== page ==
Protections In Place
While early SCADA systems were massive super computers, modern day versions are physically not that different from the desktop PC that sits in your office or home. As a result they have many of the same available protections such as user authentication (username and password) to only allow access to certain personnel. Occasionally they may have multi factor authentication such as biometrics or one time passwords to further increase the difficulty of gaining access. While these protections are generally effective for the average workstation, more has to be done when that workstation is what gives access to all the processes of a chemical plant. As a result many facilities implement what is known as an “air gap”.
Wired defines an air gap as “computers or networks that are not connected directly to the internet or to any other computers that are connected to the internet” (Wired, 2014). In essence, an air gap is removing the pathway between a potential target system and a potential hacker. The best way to think of it is its like building on an island with no bridges leading to it. Since most modern hacks come in through the internet from across the globe this is considered one of the most effective methods for blocking hackers from gaining access to a sensitive network. The result of this methodology is that it typically requires gaining physical access to the workstation in order to control it.
However, air gaps are not a perfect method of protection as we have seen in two other real world scenarios where SCADA systems were successfully attacked. The first is the STUXNet virus which infected the SCADA system at the Natanz uranium enrichment facility in Iran. It is widely believed in the cybersecurity community that the STUXNet virus breached the air gap by way of a technician’s USB thumb drive. All computers have to have software patches and updates applied from time to time whether it is your smartphone, your laptop, a server, or a SCADA system workstation. When a system is inside an air gap, computer technicians (typically from third party vendors) install the patch by downloading it to a USB drive and then plugging it into the air gapped workstation. It is widely believed that this was the route that STUXNet took to get past the Natanz air gap, infect the SCADA system, and cause significant damage to the uranium enrichment centrifuges (Zero Days, 2016).
The second notable attack on a SCADA system is the attack on the Bowman Avenue Dam in Rye Brook, New York just twenty-five miles north of New York City which was discovered in 2013. Individuals associated with the Iranian government were able to gain remote access of the SCADA system for this relatively small dam without ever having to leave the country of Iran. Upon gaining control of the SCADA system, the hacker sent the command to open one of the floodgates of the dam in order to release a great deal of water and flood the nearby communities. The only reason this flooding did not occur was that the motor that was responsible for opening and closing that flood gate had been disconnected for maintenance (Time, 2016). This was made possible by a cellular modem that was connected to the internet and the air gapped network in which the Dam’s SCADA system resided. Unlike STUXNet which went into the Natanz air gap and had to operate on its own within the air gap, this attack created a persistent connection between the attackers and the SCADA system within the air gap creating the potential for even more damage.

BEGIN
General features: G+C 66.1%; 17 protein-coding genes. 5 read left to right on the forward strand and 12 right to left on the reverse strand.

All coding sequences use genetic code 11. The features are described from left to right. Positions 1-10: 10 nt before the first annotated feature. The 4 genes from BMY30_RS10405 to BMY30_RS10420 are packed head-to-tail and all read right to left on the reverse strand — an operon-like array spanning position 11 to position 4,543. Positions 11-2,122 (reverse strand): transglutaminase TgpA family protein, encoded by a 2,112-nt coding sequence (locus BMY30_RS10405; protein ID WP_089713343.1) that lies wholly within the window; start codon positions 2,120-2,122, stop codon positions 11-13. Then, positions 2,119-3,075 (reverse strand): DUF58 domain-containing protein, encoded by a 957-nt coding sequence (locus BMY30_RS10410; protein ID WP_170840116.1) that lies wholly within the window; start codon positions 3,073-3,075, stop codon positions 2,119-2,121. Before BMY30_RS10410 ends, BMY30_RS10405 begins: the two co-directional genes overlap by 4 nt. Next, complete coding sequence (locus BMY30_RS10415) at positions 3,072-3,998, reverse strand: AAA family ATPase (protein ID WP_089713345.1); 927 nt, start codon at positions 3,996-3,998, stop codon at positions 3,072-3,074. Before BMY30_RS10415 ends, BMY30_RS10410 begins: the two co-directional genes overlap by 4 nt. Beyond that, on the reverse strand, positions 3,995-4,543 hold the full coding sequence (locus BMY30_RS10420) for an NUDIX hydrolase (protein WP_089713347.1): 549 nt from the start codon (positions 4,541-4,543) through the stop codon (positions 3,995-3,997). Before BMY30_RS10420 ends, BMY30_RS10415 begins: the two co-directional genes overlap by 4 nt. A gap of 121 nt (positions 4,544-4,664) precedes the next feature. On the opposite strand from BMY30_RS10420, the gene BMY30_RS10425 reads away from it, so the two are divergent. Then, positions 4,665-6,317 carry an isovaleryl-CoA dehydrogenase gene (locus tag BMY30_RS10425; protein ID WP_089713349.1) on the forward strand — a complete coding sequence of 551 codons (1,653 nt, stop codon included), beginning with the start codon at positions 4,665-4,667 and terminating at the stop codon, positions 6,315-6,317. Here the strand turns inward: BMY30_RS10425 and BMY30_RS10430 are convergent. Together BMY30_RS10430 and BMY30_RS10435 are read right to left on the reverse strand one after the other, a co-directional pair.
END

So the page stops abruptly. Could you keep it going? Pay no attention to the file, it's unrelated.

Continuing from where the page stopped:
The devices used in this fictional attack on a chemical facility is based on a combination of the STUXNet and Bowman Avenue Dam as well as my own experience in the penetration testing part of the cybersecurity industry in which my company develops realistic methods used to break past clients’ security measures as a way to test those security measures. While the STUXNet attack was extremely successful, it was also very sophisticated. It’s considered one of the most sophisticated pieces of malware to ever be found “in the wild”. It was highly specialized and developed for a specific purpose. A typical terrorist group will not have the expertise to reverse engineer it and retool it for their own purposes. A more typical piece of malware acquired from the “dark web” (basically a giant online black market where hackers can sell malware) is likely what would be used. However, this would not be sufficient for an effective attack that would inflict maximum damage on a chemical plant and the surrounding community because of the air gap that is protecting the SCADA system. So malware in conjunction with rogue hardware would need to be utilized to give a terrorist effective access to the SCADA system without being present inside the facility’s physical perimeter.